Date: September 29, 2009
Location: Highway 26 and SW Dover Lane, Madras
Names: Richard Wayne Breese, Ronald Dale Calkins, Carol Calkins, Dottie Breese
(Photo: Oregon State Police)
The Oregon State Police have issued a press release requesting the public’s help in finding a “phantom” vehicle that played a role in an accident near Madras. A 74-year-old man died in the crash.
At about 5 PM on September 29, Ronald Dale Calkins, 70, of Pendleton, was driving east on Highway 26, approaching an intersection at SW Dover Lane near Madras, when he and an independent witness both saw a white vehicle enter the intersection. The vehicle was headed right for Calkins, who attempted to steer his 2001 Ford Explorer out of its path, but veered off the highway. The Explorer rolled at least once before coming to rest upside down by the side of the road.
One of Calkins’s passengers, Richard Wayne Breese, 74, of Pendleton, was not wearing a seat belt and was thrown from the car. He died in an ambulance on the way to Mountain View Hospital.
Two other passengers, Carol Calkins, 77, and Dottie Breese, 74, were both using safety restraints. Both sustained non-life-threatening injuries in the accident and were also taken to Mountain View Hospital. Later, an air ambulance transported Carol Calkins to St. Charles Medical Center in Bend.
The mystery vehicle, possibly a white sport utility vehicle or a four-door sedan, is being sought by state police. Anyone with information that might assist in tracking down the vehicle, and its driver, is asked to call OSP’s Northern Command Center dispatch at 1-800-452-7888.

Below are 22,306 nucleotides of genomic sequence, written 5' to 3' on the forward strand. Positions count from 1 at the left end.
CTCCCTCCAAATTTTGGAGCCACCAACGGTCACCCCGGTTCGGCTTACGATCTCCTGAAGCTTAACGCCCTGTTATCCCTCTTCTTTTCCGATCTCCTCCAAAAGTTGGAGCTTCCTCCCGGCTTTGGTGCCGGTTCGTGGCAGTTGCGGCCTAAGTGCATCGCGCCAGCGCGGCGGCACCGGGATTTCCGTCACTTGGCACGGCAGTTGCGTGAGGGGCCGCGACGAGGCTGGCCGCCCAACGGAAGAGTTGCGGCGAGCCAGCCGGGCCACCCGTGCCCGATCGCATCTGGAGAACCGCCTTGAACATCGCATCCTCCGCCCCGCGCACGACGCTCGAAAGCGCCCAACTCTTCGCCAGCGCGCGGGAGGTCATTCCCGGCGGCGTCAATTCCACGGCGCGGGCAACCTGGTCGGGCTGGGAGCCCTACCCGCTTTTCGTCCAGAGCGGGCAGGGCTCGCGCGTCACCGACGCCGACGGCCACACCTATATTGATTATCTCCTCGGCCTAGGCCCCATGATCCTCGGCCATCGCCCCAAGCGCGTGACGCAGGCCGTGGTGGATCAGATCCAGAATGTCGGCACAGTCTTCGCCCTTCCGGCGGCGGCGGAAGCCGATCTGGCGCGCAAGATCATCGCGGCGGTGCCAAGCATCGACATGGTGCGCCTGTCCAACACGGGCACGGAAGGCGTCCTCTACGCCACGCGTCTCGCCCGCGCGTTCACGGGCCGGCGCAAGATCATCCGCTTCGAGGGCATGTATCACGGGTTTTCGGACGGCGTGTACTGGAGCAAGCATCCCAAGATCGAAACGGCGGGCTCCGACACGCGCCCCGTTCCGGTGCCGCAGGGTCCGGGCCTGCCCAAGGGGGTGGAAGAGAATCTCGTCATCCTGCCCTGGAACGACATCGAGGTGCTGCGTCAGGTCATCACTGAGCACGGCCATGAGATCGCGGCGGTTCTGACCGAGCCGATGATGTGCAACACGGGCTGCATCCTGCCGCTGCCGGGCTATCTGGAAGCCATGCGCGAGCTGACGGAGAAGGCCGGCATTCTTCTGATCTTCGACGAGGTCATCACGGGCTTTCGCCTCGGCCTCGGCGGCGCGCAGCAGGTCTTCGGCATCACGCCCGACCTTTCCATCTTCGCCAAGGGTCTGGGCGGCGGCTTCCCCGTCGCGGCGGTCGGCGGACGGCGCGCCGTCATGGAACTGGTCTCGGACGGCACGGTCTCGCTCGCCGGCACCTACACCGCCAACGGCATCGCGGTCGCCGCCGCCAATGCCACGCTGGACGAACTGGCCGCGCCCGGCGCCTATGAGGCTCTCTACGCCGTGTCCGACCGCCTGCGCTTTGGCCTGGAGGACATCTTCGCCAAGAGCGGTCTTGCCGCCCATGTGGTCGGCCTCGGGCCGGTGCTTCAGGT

Our hearts and prayers go out to the Calkinses and Breeses in this difficult time. It’s hard enough dealing with the loss of a loved one or good friend. It’s even harder to have questions in the back of your head: Who did this? Why did it happen? Some victims never get to learn the details that could help settle the mind, if not heal the heart. Even if a lawsuit isn’t filed, knowing what happened and who was involved can be the start to dealing with an accident.
If you crash because of a car that never touches you, it’s called a “phantom vehicle.” Most insurance policies’ uninsured motorist coverage will only pay for these accidents if there was an independent witness to the phantom vehicle. We would like to make a plea to the person who was driving the vehicle to think about the people whose lives have been affected, and to come forward and take responsibility. And if anyone at all has any information about what occurred, please, come forward. The time is now.